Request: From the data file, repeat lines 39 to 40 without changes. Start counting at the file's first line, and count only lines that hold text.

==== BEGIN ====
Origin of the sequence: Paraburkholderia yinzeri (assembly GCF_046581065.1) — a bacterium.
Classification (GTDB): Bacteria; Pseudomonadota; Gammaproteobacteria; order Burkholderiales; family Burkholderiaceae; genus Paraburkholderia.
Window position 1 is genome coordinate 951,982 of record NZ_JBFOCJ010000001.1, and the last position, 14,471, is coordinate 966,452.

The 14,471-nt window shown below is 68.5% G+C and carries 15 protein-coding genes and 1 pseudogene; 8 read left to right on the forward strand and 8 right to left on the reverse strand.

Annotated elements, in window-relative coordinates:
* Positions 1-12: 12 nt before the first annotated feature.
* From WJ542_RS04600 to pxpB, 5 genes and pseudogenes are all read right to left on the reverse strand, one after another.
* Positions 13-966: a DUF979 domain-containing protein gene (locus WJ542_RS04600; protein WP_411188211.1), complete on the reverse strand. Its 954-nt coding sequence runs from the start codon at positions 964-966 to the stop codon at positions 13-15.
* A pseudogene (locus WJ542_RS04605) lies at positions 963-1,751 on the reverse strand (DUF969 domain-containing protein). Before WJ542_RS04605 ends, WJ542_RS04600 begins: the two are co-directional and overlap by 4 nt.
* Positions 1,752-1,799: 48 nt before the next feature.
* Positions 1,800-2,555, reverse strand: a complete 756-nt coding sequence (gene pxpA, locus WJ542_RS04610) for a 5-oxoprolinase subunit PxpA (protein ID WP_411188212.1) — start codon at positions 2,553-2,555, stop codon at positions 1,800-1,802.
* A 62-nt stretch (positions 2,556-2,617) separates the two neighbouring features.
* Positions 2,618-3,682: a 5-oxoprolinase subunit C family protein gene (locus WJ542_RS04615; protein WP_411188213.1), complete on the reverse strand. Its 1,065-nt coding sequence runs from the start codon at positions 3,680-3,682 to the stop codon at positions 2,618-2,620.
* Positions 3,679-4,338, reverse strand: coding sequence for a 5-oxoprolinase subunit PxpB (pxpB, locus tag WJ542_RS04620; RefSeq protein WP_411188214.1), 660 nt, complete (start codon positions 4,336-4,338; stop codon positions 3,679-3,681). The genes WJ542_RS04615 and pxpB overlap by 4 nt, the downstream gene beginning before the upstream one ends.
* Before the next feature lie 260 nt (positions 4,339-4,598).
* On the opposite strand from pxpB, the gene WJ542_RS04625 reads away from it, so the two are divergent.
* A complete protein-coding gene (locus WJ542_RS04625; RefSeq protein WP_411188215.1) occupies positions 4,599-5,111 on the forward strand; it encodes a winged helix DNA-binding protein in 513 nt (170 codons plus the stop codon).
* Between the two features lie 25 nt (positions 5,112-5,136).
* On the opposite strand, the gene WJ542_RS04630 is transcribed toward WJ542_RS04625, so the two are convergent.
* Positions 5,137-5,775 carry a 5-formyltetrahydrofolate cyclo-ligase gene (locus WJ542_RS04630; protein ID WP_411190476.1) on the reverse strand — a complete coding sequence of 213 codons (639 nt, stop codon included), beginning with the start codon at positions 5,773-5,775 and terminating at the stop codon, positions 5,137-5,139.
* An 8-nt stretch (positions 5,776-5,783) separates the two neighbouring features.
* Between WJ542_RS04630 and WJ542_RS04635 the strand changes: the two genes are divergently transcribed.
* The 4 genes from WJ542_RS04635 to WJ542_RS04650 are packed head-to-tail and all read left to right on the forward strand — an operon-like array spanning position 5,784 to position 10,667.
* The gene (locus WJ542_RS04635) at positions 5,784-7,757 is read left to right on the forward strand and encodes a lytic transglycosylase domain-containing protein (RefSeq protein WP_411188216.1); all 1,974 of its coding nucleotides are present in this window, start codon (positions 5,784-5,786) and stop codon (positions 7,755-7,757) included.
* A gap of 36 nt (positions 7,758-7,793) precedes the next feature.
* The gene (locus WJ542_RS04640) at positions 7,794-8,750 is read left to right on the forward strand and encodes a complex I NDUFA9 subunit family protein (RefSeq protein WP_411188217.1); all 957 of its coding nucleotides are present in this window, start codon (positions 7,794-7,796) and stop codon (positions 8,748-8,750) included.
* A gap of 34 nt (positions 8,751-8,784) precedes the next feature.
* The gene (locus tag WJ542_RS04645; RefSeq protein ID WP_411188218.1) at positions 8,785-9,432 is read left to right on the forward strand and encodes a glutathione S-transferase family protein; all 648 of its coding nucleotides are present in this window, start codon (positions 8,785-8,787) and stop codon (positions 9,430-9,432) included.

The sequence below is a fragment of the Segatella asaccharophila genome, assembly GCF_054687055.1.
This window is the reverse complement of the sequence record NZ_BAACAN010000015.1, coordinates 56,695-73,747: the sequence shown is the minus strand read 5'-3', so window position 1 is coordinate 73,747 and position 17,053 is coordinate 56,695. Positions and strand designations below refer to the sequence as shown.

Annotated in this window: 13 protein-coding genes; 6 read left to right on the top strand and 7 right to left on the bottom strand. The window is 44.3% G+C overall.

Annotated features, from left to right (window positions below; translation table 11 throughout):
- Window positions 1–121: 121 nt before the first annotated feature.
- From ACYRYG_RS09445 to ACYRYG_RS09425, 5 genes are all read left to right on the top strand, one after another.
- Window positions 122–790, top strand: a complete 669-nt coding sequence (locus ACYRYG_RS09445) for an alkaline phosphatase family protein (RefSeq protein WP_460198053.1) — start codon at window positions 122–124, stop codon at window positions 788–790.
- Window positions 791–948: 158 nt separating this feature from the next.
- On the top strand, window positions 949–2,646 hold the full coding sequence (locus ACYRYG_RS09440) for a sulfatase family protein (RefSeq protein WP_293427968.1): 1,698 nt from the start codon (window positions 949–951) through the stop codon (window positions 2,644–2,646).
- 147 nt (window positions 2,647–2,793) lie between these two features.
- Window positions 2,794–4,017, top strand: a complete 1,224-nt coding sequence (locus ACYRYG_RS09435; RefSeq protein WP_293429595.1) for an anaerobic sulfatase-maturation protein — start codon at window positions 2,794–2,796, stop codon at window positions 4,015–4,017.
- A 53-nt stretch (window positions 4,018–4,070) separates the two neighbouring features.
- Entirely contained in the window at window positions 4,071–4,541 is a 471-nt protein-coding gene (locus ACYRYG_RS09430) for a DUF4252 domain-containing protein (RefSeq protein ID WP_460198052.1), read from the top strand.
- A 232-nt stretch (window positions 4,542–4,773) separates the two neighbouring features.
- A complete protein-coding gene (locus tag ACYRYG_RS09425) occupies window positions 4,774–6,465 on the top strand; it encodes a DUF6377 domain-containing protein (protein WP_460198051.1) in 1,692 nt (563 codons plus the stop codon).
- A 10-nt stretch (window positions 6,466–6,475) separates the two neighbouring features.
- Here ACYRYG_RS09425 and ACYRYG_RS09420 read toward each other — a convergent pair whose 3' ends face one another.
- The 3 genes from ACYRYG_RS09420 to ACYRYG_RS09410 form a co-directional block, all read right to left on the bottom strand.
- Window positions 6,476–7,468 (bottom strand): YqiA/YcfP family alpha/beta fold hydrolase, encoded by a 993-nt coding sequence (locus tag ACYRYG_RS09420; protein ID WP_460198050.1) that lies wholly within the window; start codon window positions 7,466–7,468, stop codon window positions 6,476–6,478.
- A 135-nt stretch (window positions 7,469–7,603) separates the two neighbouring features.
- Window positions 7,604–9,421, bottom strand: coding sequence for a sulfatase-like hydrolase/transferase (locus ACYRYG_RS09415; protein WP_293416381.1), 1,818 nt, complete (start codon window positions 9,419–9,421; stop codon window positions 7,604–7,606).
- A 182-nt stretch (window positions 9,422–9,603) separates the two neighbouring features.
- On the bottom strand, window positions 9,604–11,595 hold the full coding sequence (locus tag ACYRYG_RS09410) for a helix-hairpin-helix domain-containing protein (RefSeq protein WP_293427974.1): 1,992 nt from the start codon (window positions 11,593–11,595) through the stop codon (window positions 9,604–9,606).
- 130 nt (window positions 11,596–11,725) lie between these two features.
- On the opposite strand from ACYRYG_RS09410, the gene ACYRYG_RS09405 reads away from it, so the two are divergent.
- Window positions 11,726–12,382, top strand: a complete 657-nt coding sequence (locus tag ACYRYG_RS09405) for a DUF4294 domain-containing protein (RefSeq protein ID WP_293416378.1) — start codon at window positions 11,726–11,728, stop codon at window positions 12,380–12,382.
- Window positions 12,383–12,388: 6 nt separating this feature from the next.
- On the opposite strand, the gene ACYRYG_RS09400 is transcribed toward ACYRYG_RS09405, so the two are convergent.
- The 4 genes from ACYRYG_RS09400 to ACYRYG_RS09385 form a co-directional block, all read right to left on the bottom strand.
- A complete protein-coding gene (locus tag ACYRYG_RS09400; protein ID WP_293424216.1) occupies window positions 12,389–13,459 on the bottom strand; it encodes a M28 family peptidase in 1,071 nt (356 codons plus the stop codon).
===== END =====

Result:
- Window positions 2,794–4,017, top strand: a complete 1,224-nt coding sequence (locus ACYRYG_RS09435; RefSeq protein WP_293429595.1) for an anaerobic sulfatase-maturation protein — start codon at window positions 2,794–2,796, stop codon at window positions 4,015–4,017.
- A 53-nt stretch (window positions 4,018–4,070) separates the two neighbouring features.